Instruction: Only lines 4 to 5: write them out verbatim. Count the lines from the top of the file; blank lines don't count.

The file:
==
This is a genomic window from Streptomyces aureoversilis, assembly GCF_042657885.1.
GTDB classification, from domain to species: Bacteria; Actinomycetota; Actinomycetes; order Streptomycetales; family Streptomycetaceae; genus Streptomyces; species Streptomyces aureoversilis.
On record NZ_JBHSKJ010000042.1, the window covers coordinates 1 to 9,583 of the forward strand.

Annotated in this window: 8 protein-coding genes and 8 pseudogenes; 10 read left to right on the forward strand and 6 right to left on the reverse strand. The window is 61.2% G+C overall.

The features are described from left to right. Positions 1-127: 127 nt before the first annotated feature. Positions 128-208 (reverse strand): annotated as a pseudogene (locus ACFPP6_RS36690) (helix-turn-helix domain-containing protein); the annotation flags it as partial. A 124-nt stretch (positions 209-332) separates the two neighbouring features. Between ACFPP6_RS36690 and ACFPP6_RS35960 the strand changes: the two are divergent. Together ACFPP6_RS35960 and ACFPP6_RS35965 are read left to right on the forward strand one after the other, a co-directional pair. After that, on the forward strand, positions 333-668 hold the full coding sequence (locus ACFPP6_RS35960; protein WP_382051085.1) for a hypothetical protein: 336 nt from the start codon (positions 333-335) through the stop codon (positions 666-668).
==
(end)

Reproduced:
Annotated in this window: 8 protein-coding genes and 8 pseudogenes; 10 read left to right on the forward strand and 6 right to left on the reverse strand. The window is 61.2% G+C overall.

The features are described from left to right. Positions 1-127: 127 nt before the first annotated feature. Positions 128-208 (reverse strand): annotated as a pseudogene (locus ACFPP6_RS36690) (helix-turn-helix domain-containing protein); the annotation flags it as partial. A 124-nt stretch (positions 209-332) separates the two neighbouring features. Between ACFPP6_RS36690 and ACFPP6_RS35960 the strand changes: the two are divergent. Together ACFPP6_RS35960 and ACFPP6_RS35965 are read left to right on the forward strand one after the other, a co-directional pair. After that, on the forward strand, positions 333-668 hold the full coding sequence (locus ACFPP6_RS35960; protein WP_382051085.1) for a hypothetical protein: 336 nt from the start codon (positions 333-335) through the stop codon (positions 666-668).